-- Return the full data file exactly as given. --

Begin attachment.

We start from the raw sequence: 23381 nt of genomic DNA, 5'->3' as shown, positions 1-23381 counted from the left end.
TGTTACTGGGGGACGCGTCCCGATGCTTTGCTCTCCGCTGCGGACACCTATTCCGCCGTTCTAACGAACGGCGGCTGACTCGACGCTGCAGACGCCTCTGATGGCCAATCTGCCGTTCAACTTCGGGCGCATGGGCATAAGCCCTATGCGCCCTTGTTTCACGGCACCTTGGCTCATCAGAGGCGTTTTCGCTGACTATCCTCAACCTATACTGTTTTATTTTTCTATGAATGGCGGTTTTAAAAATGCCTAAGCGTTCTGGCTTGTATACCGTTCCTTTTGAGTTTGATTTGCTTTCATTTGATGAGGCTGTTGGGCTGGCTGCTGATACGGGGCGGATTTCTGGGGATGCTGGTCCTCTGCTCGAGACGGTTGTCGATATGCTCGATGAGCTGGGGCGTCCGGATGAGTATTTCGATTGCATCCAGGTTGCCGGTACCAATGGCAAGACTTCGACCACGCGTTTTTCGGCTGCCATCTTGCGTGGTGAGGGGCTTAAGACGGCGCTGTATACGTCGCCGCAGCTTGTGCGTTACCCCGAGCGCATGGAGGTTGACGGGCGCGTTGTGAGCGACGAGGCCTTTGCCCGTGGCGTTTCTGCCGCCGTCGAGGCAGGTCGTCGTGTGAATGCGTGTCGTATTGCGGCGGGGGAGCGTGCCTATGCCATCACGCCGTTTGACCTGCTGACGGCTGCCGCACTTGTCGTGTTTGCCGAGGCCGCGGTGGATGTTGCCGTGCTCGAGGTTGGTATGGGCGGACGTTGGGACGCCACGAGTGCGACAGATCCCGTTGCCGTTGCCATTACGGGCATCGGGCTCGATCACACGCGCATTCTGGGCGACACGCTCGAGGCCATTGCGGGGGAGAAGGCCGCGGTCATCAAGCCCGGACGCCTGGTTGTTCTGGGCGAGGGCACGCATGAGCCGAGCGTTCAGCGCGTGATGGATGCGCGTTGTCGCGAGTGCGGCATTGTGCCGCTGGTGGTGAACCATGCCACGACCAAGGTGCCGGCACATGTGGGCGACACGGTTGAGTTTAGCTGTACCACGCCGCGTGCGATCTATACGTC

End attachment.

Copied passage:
We start from the raw sequence: 23381 nt of genomic DNA, 5'->3' as shown, positions 1-23381 counted from the left end.
TGTTACTGGGGGACGCGTCCCGATGCTTTGCTCTCCGCTGCGGACACCTATTCCGCCGTTCTAACGAACGGCGGCTGACTCGACGCTGCAGACGCCTCTGATGGCCAATCTGCCGTTCAACTTCGGGCGCATGGGCATAAGCCCTATGCGCCCTTGTTTCACGGCACCTTGGCTCATCAGAGGCGTTTTCGCTGACTATCCTCAACCTATACTGTTTTATTTTTCTATGAATGGCGGTTTTAAAAATGCCTAAGCGTTCTGGCTTGTATACCGTTCCTTTTGAGTTTGATTTGCTTTCATTTGATGAGGCTGTTGGGCTGGCTGCTGATACGGGGCGGATTTCTGGGGATGCTGGTCCTCTGCTCGAGACGGTTGTCGATATGCTCGATGAGCTGGGGCGTCCGGATGAGTATTTCGATTGCATCCAGGTTGCCGGTACCAATGGCAAGACTTCGACCACGCGTTTTTCGGCTGCCATCTTGCGTGGTGAGGGGCTTAAGACGGCGCTGTATACGTCGCCGCAGCTTGTGCGTTACCCCGAGCGCATGGAGGTTGACGGGCGCGTTGTGAGCGACGAGGCCTTTGCCCGTGGCGTTTCTGCCGCCGTCGAGGCAGGTCGTCGTGTGAATGCGTGTCGTATTGCGGCGGGGGAGCGTGCCTATGCCATCACGCCGTTTGACCTGCTGACGGCTGCCGCACTTGTCGTGTTTGCCGAGGCCGCGGTGGATGTTGCCGTGCTCGAGGTTGGTATGGGCGGACGTTGGGACGCCACGAGTGCGACAGATCCCGTTGCCGTTGCCATTACGGGCATCGGGCTCGATCACACGCGCATTCTGGGCGACACGCTCGAGGCCATTGCGGGGGAGAAGGCCGCGGTCATCAAGCCCGGACGCCTGGTTGTTCTGGGCGAGGGCACGCATGAGCCGAGCGTTCAGCGCGTGATGGATGCGCGTTGTCGCGAGTGCGGCATTGTGCCGCTGGTGGTGAACCATGCCACGACCAAGGTGCCGGCACATGTGGGCGACACGGTTGAGTTTAGCTGTACCACGCCGCGTGCGATCTATACGTC